James Nisbet Commentary - 1 Timothy 4:7 - 4:7

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James Nisbet Commentary - 1 Timothy 4:7 - 4:7

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This Chapter Verse Commentaries:


‘Exercisx thyself rather unto godliness.’


It is often said that you cannot make a man moral by Act of Parliament. Well, that means that all that Parliament can do is to diminish the opportunities and occasions of doing wrong.

I. You must come to religion to give a man moral strength.—A good deal can be done when the Church and the nation and Parliament work together. The Church can stir up and make a sound public opinion, and that means that good laws will get passed; but besides that, the Church must do her own part in building up the strong, sound moral character which will be, as it were, independent of those laws. The Church will work in two ways. It will try to get good laws passed, and it will build up that which no laws can ever make—the moral character which is able to resist temptation.

II. In all moral questions it is difficult to draw the line between what is right and what is wrong, and it is even best to draw two lines. That is to say, we draw a line here, and we say, all on this side is perfectly harmless and innocent; and then we leave a space and draw another line and say that all on the further side of that is wrong and sinful. The space between these two lines is doubtful and debatable. The ground about which we are not certain is dangerous ground, and when we pray ‘Lead us not into temptation,’ what we really mean is that we may not be allowed to stray on to it. We are determined that we will not court a fall. Therefore we shall sympathise with and honour any one who refuses to cross the line on one side of which he knows that all is safe.

III. A firm stand needed.—It is, of course, very easy to say this from the pulpit, but difficult to put it into practice on account of the pressure of social life. At the same time it is worth while being what people call ‘unsociable’ in such a matter as this. For instance, no game is worth playing if it cannot be played without money. In cricket we never think of money, and in billiards we need not. And certainly when we hear of young girls being led into all sorts of trouble through being obliged to play bridge in country houses for stakes far above what they can afford, we must consider that this principle is worth making a stand for. Is it really good for me? Does it lift me or does it lower me? That is what we have to consider in all these cases where the ground is doubtful or debatable.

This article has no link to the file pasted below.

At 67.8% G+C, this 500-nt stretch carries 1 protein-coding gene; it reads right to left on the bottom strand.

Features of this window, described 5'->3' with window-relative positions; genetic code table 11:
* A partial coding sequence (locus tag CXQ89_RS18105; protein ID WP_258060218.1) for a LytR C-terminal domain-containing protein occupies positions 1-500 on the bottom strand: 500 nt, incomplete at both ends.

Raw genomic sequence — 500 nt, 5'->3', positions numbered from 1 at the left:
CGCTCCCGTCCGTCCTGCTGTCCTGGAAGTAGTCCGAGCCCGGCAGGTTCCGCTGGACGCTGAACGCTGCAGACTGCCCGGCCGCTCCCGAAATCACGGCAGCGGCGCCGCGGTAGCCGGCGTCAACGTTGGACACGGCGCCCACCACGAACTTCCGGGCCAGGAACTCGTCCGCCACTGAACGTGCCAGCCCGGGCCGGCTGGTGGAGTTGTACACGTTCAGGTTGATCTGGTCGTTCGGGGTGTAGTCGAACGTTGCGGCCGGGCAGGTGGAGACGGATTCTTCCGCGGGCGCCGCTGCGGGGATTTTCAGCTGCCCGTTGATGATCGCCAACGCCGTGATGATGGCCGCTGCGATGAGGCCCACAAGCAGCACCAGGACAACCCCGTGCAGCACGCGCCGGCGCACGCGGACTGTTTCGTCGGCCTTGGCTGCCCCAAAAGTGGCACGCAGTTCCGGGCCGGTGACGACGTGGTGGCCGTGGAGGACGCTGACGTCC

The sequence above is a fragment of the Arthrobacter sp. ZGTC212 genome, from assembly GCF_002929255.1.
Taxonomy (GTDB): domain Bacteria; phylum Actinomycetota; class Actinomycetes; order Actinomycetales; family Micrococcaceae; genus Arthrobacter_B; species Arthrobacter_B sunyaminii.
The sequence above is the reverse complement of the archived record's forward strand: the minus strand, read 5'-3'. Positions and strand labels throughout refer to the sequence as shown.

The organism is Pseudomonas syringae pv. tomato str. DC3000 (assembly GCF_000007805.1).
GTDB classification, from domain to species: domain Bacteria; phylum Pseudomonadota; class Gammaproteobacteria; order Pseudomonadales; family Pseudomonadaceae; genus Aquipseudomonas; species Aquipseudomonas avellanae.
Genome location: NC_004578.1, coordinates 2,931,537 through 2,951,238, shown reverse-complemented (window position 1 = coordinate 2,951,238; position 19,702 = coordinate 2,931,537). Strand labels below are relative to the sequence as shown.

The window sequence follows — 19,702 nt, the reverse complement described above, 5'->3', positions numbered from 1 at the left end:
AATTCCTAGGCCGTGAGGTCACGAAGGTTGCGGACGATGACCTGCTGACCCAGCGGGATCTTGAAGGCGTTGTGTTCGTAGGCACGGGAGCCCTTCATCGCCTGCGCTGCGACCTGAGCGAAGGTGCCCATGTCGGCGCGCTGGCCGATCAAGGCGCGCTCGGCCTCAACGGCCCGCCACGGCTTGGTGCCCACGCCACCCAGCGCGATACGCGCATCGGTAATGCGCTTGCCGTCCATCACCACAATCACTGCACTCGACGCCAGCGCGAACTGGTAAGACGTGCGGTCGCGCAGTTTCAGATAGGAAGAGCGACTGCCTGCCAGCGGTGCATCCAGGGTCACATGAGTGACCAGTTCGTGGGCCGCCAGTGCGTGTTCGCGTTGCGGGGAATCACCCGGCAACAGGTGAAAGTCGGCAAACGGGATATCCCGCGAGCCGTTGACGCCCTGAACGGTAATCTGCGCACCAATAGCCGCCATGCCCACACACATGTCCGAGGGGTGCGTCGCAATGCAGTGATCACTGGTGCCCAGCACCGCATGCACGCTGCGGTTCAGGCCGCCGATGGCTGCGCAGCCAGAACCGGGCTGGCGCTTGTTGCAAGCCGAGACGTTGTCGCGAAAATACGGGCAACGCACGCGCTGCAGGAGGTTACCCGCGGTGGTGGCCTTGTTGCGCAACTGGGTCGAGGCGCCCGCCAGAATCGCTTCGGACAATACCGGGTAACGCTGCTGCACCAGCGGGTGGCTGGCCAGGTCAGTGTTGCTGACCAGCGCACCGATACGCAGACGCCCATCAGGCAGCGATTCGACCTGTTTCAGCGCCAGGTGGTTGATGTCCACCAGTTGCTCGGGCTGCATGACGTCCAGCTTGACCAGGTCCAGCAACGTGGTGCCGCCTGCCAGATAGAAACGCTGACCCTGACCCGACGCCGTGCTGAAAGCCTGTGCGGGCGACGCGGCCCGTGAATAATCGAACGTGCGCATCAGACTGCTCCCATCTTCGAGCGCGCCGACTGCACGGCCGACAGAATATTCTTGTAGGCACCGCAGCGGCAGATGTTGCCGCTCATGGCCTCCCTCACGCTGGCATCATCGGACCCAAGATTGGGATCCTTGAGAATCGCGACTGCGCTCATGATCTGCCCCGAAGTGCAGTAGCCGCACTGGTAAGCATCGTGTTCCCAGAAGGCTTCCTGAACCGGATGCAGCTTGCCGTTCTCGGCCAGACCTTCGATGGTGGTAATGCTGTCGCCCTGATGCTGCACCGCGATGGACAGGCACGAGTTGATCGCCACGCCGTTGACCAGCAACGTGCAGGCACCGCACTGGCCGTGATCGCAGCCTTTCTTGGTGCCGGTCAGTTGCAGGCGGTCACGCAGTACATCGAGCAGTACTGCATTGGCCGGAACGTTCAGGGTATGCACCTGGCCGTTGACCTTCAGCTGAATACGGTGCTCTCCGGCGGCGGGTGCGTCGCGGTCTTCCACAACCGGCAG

Rev. T. R. Hine-Haycock.


(1) ‘You who have been much at the seaside know that we can often walk along a cliff path very near a precipice, but quite safe. Some day we come to a hurdle which bars the path. A new path has to be made some ten or twenty feet inland. Then, by and by, you get to the old path again. We know by that that some part of the cliff has fallen away and that other parts are cracking. If we are rash and young, very likely we jump over the hurdle and walk over the debatable or doubtful ground a dozen times without any harm. But the dozen-and-first time may be our last. And so it is between what is right and what is wrong.’

(2) ‘In every large town the practice of betting among men and boys, and even among women and girls, has been on the increase, causing a great deal of wrong and misery. We all feel that something should be done to create a sounder opinion on this matter. If a really strong public opinion existed, it would be impossible for many forms of betting to continue, but without such public opinion little can be done to hinder the shameful wrongdoing of the man who bets—the misery he brings upon himself and also upon his home, his wife, and his children. There are, unhappily, thousands who indulge in this practice with perfectly clear consciences. Some of them discover when it is too late that the passion has taken hold of them, and that it is a curse and a slavery. It is said that there is a difficulty in this, as in every matter, in drawing the line between what may be innocent and harmless and what is certainly sinful and wrong. But do we not feel that a man is wise and right who refuses to bet or play cards, even for small stakes? It is just as well for all of us to guard against a practice which, although it may begin in a small way, is yet fraught with enormous danger.’